Friday, November 14, 2003

You have undoubtedly seen the news stories with their ridiculous headlines by now:

Genetic manipulation not new, study suggests

Farmers genetically modified corn 4000 years ago

...ad nauseam. The first problem is that this is not news -- we have known since the 'twenties that maize "evolved" from teosinte thanks to human selection. Nina Fedoroff's commentary in Science at least makes that clear. Unfortunately, she insists throughout on on calling this process -- which normal people would call "breeding" and "selection" -- "genetic engineering"; thus the irrelevant headlines.

This little episode reveals some of the reasons why you can't really trust anything you read any more. First, the tiresome insistance of agenda-driven scientists on manipulating the evidence: Fedoroff told Wired news:

Changes being made today are probably much smaller than the ones that changed a wild grass with very hard seeds to one that is edible and useful for people," said Nina Fedroff [sic]*, a plant biologist at Penn State University, who wrote a perspective that accompanied the Science study. "As far as a general hazard, (modern day genetic modifications) are much less hazardous than what people have done for most of the century."
This bizarre non sequitur suffuses her Science commentary, albeit a little more subtly. Wired at least got a reasonable reply from the lead author that explains why this endlessly repeated argument is so stupid:
"In the genes we looked at, early farmers did not 'change' anything within the gene," said Viviane Jaenicke [sic]*, a researcher at the Max Planck Institute for Evolutionary Anthropology in Leipzig, Germany. "All (of the genes) were already present in the teosinte (corn's precursor) populations. All the early farmers did was to select teosinte plants which carried the alleles they were interested in. And this selection process created then the maize. So it is not 'engineering' but a selection process."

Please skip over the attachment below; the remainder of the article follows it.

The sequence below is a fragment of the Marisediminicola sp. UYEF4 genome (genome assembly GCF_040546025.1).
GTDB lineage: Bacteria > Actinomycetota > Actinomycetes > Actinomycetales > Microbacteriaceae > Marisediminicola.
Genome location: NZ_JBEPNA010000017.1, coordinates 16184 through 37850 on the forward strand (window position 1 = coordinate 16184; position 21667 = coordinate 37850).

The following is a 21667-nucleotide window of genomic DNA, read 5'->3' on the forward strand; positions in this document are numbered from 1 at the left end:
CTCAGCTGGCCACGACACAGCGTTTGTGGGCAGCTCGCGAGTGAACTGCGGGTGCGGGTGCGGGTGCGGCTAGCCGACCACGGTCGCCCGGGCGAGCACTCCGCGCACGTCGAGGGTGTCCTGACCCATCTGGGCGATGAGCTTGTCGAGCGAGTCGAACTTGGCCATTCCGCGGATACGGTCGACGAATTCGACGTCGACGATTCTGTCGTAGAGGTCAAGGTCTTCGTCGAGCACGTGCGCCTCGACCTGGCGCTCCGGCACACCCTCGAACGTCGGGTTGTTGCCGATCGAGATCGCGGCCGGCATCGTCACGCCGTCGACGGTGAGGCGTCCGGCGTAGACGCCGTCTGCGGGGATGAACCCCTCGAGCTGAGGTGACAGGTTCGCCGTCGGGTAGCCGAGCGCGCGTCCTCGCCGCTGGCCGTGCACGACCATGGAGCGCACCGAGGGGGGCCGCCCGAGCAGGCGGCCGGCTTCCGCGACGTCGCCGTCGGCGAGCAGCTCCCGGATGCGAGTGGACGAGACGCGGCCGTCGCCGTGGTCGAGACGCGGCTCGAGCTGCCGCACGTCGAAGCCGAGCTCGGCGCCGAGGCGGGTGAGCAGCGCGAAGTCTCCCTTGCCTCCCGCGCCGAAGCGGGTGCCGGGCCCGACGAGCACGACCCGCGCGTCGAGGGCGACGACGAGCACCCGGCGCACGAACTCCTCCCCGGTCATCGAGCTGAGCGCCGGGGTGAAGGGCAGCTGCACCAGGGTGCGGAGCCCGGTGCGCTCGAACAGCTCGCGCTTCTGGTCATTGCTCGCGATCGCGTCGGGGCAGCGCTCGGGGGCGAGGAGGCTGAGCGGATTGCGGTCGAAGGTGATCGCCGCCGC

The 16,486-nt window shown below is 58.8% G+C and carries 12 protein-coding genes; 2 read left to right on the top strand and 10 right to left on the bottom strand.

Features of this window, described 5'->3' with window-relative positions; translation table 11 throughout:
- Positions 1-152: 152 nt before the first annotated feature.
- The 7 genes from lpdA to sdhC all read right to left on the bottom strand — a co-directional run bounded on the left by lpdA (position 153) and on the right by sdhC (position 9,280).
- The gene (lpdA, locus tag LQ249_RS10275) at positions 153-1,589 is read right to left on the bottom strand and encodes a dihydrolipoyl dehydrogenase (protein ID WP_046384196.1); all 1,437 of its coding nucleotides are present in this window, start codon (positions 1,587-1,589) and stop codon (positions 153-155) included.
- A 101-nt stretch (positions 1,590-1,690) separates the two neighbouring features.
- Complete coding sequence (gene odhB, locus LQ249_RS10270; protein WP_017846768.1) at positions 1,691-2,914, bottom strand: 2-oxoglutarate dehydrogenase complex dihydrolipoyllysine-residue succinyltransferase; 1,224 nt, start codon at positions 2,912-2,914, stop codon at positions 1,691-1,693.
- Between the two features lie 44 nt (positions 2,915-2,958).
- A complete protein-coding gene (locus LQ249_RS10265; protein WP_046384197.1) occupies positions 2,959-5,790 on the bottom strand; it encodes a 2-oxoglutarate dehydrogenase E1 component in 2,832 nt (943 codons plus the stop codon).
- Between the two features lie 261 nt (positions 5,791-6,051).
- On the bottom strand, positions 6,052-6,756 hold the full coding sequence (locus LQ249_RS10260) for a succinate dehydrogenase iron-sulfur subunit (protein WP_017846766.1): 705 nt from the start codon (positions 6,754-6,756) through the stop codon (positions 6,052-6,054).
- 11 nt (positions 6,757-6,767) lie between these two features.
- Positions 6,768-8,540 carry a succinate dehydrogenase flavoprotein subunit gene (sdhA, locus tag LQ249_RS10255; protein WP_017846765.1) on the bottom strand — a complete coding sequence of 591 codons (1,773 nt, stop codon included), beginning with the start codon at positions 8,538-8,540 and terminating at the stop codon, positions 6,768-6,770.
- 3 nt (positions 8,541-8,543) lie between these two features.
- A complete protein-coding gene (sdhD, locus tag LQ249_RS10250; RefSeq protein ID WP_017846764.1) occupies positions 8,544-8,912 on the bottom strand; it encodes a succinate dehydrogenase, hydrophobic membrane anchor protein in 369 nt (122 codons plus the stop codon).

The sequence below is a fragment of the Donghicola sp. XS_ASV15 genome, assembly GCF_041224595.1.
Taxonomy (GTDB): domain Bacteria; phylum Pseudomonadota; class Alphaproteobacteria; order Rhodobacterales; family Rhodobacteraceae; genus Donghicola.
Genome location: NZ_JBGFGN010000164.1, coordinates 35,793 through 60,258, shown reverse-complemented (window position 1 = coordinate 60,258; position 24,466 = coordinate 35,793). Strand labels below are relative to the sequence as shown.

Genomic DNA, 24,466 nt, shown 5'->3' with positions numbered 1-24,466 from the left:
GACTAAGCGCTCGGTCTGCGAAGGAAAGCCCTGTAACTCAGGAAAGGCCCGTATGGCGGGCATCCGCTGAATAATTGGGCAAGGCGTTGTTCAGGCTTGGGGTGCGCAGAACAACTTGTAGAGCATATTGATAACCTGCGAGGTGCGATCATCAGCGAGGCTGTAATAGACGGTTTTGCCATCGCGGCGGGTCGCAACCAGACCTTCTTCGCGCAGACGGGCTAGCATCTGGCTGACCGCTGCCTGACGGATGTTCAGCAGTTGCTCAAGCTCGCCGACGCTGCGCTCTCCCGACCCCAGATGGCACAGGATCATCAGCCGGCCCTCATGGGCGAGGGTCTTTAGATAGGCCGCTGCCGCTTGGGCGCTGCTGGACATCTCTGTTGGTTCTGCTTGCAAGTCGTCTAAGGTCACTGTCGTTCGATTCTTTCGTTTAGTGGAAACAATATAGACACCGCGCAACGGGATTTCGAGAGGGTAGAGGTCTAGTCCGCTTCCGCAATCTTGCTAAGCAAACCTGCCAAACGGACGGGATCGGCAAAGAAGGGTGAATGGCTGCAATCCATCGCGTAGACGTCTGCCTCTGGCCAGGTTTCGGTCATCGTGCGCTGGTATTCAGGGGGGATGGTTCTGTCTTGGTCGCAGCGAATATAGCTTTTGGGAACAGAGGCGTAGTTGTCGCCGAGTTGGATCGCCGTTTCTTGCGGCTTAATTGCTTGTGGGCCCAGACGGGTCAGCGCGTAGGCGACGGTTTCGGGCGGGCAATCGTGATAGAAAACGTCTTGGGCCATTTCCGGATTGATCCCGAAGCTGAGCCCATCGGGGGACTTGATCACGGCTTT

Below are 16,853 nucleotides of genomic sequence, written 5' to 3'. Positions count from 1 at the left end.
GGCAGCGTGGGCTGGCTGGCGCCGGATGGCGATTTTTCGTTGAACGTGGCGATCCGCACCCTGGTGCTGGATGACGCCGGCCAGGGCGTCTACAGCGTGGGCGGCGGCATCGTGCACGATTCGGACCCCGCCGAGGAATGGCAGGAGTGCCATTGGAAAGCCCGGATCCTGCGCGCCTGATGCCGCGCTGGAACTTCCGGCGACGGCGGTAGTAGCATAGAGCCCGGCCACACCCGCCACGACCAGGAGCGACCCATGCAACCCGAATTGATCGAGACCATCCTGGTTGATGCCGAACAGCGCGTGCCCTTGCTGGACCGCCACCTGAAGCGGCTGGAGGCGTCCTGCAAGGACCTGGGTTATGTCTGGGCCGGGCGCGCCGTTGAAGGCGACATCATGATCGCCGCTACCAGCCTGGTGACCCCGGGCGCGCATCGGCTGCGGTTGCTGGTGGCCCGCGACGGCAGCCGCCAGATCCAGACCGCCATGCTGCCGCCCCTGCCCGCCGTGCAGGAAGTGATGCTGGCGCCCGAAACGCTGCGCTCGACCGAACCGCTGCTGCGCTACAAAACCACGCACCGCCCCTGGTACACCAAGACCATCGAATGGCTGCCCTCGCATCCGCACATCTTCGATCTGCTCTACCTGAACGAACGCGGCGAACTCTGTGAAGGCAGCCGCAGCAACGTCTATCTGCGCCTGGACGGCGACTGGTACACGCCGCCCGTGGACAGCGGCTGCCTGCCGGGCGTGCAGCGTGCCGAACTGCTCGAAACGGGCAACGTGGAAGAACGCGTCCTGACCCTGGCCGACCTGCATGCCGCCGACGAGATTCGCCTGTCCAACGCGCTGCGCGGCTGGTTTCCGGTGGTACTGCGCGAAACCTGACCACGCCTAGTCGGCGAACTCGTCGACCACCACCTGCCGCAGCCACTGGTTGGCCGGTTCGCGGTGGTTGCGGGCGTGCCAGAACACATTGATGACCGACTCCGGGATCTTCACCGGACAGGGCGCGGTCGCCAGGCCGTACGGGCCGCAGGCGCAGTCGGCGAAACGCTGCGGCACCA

*[Wired amusingly got both names wrong: Nina V. Fedoroff and Viviane Jaenicke-Despr�s]

Of course, this all came about because "journalists" simply scan the commentaries for news items (figuring that Science will highlight anything remotely newsworthy) -- and perhaps there is pressure on the commentators to sex up the research. Because the real import of the study -- interesting indeed, but hardly ripped from the headlines -- is summarized simply and concisely in the abstract:

Maize was domesticated from teosinte, a wild grass, by 6300 years ago in Mexico. After initial domestication, early farmers continued to select for advantageous morphological and biochemical traits in this important crop. However, the timing and sequence of character selection are, thus far, known only for morphological features discernible in corn cobs. We have analyzed three genes involved in the control of plant architecture, storage protein synthesis, and starch production from archaeological maize samples from Mexico and the southwestern United States. The results reveal that the alleles typical of contemporary maize were present in Mexican maize by 4400 years ago. However, as recently as 2000 years ago, allelic selection at one of the genes may not yet have been complete.
11/18: both the article and the commentary should be publicly accessible from this SciDev.net page.

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